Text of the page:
The stakes do not get much higher than the bottom of the 9th of a World Series game. Alex Gordon stepped into the box against one of this year’s best young pitchers in the National League: Jeurys Familia. It had taken him only 5 pitches to force routine groundouts from Mike Moustakas and Salvador Perez. There was very little worry in Mets nation.
The first sinker missed the zone. The second caromed foul off Gordo’s bat.
The third was a mistake in philosophy. Sinkers are a result of physics. By modifying the grip and release, the ball comes out with a sidespin that causes it to drop more than a typical fastball. Pitchers will sacrifice a few miles per hour to really torque the spin, the thought being a ball that moves more is harder to hit than a slightly faster one.
However, Familia tried to quick pitch Gordon. This somewhat controversial move tries to break the timing of the hitter, usually by pumping a pitcher’s hardest fastball with a shortened version of his regular windup. It makes sense when trying to control the running game. The “unwritten rules of the game” tend to raise an eyebrow (or more) when you try it with no one on base. Just ask Josh Donaldson.
To maximize the surprise effect of the quick pitch, Familia rushed his delivery and overthrew a sinker. Because physics don’t care that much about silly mind games, the ball with increased force and much less spin became a belt high 97 mph cookie over the heart of the plate. Gordon, who had just watched him try (and successfully execute) this move on Salvy from the on deck circle, was ready for it. He was not going to miss that pitch.
Fortunately for us Royals fan, he barreled it perfectly to the tune of a mammoth 438 foot home run to dead center, tying the game.
In the bottom of the ninth.
Of a World Series game.
A couple hours later, the Royals would go on to win. It was a HUGE victory, as both bullpens are depleted and today’s starting matchup of deGrom vs Cueto is strongly in the Mets favor. There were many other great individual performances that went into the win. Edinson Volquez pitched 6 strong innings. Zobrist went 3 for 6. Mike Moustakas had a huge RBI earlier in the game to tie it at 3 (not to mention a great diving play on the line that saved at least one run). Eric Hosmer played the role of both hero and zero, plating two (including the game winning run) with sacrifice flies as well as misplaying the grounder that gave the Mets a temporary 4-3 lead. Chris Young was almost perfect, only allowing one baserunner in 3 no-hit innings of long relief.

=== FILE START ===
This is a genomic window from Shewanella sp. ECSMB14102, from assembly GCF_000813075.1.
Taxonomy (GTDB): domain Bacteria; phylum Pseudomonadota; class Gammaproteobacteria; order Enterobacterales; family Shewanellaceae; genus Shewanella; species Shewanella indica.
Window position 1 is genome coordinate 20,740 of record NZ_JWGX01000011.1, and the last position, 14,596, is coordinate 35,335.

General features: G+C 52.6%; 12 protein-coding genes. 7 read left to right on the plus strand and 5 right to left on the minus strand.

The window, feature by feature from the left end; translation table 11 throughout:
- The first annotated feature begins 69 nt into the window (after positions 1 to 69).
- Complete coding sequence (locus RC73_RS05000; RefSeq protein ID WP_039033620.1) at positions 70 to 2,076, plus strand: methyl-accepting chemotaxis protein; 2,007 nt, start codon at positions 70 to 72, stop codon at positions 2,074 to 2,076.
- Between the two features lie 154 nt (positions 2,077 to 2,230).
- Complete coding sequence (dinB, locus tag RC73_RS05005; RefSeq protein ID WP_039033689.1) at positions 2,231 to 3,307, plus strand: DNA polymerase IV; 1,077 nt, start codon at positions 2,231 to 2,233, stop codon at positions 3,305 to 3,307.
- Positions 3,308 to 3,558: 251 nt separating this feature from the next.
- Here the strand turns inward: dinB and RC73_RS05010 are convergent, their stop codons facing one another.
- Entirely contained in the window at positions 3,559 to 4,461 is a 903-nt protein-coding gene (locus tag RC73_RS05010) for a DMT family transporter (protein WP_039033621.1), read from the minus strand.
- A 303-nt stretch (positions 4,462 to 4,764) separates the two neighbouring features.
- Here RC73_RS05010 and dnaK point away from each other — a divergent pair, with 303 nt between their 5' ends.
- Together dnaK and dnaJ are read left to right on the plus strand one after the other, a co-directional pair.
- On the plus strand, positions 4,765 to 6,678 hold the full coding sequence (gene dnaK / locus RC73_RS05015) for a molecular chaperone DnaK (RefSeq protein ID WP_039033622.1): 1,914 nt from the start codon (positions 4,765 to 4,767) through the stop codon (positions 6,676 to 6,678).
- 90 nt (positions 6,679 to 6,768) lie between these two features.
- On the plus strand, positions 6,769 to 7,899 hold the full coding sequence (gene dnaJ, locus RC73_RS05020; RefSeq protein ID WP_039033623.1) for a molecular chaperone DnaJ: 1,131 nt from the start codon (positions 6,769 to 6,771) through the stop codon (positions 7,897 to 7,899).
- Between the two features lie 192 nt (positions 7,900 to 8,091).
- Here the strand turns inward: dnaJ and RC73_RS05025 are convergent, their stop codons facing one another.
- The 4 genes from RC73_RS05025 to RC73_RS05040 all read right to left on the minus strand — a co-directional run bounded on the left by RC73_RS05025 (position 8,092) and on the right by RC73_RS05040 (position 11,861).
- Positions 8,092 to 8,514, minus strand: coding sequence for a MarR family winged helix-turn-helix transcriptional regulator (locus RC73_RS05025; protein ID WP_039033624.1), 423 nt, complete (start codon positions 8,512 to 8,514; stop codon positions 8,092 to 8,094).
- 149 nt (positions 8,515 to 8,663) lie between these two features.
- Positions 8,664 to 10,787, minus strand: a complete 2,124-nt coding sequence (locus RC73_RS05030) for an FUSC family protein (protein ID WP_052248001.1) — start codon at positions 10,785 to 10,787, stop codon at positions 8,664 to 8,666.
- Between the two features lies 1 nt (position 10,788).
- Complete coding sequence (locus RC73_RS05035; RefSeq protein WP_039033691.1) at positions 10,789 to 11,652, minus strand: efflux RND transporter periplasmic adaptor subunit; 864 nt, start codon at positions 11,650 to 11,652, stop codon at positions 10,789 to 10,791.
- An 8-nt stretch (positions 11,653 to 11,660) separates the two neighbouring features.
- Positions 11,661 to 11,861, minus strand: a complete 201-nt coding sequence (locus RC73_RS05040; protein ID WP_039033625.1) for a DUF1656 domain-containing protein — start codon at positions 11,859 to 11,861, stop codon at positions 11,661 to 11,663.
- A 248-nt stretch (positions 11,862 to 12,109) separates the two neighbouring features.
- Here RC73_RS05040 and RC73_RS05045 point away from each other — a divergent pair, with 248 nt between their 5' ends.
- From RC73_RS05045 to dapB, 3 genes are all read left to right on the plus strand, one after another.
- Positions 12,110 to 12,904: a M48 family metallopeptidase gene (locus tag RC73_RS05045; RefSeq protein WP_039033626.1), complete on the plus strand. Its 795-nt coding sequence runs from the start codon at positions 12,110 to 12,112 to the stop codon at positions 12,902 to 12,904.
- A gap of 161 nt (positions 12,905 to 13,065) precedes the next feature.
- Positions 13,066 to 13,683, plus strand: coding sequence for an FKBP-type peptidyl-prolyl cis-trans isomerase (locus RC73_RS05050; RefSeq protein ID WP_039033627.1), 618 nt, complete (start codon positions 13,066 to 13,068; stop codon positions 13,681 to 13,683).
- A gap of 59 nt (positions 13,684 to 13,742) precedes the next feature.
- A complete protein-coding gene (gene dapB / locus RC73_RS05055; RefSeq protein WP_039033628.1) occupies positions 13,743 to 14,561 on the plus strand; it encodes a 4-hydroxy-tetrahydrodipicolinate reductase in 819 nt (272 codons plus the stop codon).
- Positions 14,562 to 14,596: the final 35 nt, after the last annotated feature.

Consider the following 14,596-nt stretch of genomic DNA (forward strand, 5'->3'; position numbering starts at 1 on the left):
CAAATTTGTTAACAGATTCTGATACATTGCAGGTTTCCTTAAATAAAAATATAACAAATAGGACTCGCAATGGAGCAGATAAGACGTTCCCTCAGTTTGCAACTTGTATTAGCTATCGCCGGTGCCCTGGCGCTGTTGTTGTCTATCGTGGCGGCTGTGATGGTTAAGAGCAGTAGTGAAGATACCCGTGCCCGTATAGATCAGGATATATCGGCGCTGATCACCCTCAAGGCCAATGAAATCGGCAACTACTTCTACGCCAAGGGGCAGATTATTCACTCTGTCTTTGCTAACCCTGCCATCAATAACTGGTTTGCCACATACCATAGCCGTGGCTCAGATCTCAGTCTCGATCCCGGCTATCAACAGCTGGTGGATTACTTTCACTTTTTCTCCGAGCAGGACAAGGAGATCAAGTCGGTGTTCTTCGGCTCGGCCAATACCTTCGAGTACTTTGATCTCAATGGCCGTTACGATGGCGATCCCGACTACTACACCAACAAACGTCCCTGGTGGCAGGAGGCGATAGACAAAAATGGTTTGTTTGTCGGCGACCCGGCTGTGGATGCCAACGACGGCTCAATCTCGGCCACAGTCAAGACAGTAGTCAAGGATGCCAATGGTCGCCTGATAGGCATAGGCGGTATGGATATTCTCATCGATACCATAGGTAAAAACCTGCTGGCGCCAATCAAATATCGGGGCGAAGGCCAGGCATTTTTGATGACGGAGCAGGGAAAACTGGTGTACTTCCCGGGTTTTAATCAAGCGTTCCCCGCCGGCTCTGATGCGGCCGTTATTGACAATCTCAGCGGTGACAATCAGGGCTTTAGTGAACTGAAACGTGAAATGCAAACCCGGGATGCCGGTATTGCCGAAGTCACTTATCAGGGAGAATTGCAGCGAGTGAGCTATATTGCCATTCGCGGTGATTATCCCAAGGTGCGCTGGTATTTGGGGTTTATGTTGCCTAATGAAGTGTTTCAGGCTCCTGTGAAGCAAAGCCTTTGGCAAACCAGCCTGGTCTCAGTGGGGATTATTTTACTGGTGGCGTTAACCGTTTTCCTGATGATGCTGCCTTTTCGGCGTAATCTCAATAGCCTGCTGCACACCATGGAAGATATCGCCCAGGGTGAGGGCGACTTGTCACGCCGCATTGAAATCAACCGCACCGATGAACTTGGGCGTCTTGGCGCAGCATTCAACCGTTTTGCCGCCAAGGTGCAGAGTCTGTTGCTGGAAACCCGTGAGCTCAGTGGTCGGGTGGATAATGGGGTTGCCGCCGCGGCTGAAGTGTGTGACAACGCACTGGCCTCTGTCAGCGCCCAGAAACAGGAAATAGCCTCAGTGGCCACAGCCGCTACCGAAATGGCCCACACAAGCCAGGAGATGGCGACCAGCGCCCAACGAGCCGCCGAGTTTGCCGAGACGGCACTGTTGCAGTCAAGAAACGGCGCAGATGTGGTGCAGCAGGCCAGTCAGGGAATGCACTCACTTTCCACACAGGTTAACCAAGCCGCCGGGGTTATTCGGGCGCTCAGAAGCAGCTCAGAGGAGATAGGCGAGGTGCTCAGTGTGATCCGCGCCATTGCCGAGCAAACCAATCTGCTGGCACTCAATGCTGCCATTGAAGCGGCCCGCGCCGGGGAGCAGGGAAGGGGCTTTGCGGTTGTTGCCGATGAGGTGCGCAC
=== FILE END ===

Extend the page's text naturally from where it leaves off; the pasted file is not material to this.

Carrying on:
But it is Gordo’s homerun that will be the thing that people remember most from what was one of the most bizarre games in World Series history. A true “do you remember where you were when” moment.
Alex will inevitably go on to hit many more home runs in his baseball career. He will have many more hits. He will win games with big RBIs. He will save games his tremendous play in the field.
But when all is said and done and his name one day goes into the Royals Hall of Fame (which I do believe will happen), you will be hard pressed to find a more defining moment in his career than the one we witnessed last night.
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